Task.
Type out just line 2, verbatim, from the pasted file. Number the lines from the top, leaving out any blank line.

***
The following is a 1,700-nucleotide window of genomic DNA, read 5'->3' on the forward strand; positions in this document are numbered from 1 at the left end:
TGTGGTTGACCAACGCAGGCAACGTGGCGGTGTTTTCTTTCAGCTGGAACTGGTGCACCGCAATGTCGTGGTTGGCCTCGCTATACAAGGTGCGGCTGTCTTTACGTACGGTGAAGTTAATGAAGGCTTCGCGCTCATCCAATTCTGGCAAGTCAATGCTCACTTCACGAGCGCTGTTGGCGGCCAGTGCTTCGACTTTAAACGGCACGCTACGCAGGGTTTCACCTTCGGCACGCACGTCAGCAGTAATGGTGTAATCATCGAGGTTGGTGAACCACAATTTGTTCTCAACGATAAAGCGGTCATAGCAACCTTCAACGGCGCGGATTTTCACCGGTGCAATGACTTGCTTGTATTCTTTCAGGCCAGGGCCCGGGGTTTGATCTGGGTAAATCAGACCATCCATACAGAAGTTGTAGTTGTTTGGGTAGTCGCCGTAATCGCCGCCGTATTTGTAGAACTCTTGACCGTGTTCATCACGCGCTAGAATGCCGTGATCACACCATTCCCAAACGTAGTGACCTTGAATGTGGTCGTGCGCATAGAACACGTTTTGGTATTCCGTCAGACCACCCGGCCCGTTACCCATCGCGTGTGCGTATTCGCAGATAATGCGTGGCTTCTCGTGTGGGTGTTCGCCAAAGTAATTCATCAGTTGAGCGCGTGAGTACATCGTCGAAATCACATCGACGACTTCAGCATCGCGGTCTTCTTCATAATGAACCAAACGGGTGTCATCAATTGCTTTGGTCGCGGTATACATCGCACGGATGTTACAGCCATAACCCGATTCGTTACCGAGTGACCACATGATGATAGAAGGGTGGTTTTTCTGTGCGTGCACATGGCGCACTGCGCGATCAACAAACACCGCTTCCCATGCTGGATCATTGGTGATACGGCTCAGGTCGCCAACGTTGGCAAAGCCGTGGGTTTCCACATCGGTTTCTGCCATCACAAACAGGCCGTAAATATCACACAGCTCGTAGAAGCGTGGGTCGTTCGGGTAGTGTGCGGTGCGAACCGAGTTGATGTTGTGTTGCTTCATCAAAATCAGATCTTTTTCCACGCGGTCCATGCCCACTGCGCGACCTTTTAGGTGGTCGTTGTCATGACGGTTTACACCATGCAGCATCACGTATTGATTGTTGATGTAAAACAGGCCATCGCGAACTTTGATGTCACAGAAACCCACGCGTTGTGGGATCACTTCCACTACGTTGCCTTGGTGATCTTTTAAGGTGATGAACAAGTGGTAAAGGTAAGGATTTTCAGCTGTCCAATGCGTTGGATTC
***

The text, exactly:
TGTGGTTGACCAACGCAGGCAACGTGGCGGTGTTTTCTTTCAGCTGGAACTGGTGCACCGCAATGTCGTGGTTGGCCTCGCTATACAAGGTGCGGCTGTCTTTACGTACGGTGAAGTTAATGAAGGCTTCGCGCTCATCCAATTCTGGCAAGTCAATGCTCACTTCACGAGCGCTGTTGGCGGCCAGTGCTTCGACTTTAAACGGCACGCTACGCAGGGTTTCACCTTCGGCACGCACGTCAGCAGTAATGGTGTAATCATCGAGGTTGGTGAACCACAATTTGTTCTCAACGATAAAGCGGTCATAGCAACCTTCAACGGCGCGGATTTTCACCGGTGCAATGACTTGCTTGTATTCTTTCAGGCCAGGGCCCGGGGTTTGATCTGGGTAAATCAGACCATCCATACAGAAGTTGTAGTTGTTTGGGTAGTCGCCGTAATCGCCGCCGTATTTGTAGAACTCTTGACCGTGTTCATCACGCGCTAGAATGCCGTGATCACACCATTCCCAAACGTAGTGACCTTGAATGTGGTCGTGCGCATAGAACACGTTTTGGTATTCCGTCAGACCACCCGGCCCGTTACCCATCGCGTGTGCGTATTCGCAGATAATGCGTGGCTTCTCGTGTGGGTGTTCGCCAAAGTAATTCATCAGTTGAGCGCGTGAGTACATCGTCGAAATCACATCGACGACTTCAGCATCGCGGTCTTCTTCATAATGAACCAAACGGGTGTCATCAATTGCTTTGGTCGCGGTATACATCGCACGGATGTTACAGCCATAACCCGATTCGTTACCGAGTGACCACATGATGATAGAAGGGTGGTTTTTCTGTGCGTGCACATGGCGCACTGCGCGATCAACAAACACCGCTTCCCATGCTGGATCATTGGTGATACGGCTCAGGTCGCCAACGTTGGCAAAGCCGTGGGTTTCCACATCGGTTTCTGCCATCACAAACAGGCCGTAAATATCACACAGCTCGTAGAAGCGTGGGTCGTTCGGGTAGTGTGCGGTGCGAACCGAGTTGATGTTGTGTTGCTTCATCAAAATCAGATCTTTTTCCACGCGGTCCATGCCCACTGCGCGACCTTTTAGGTGGTCGTTGTCATGACGGTTTACACCATGCAGCATCACGTATTGATTGTTGATGTAAAACAGGCCATCGCGAACTTTGATGTCACAGAAACCCACGCGTTGTGGGATCACTTCCACTACGTTGCCTTGGTGATCTTTTAAGGTGATGAACAAGTGGTAAAGGTAAGGATTTTCAGCTGTCCAATGCGTTGGATTC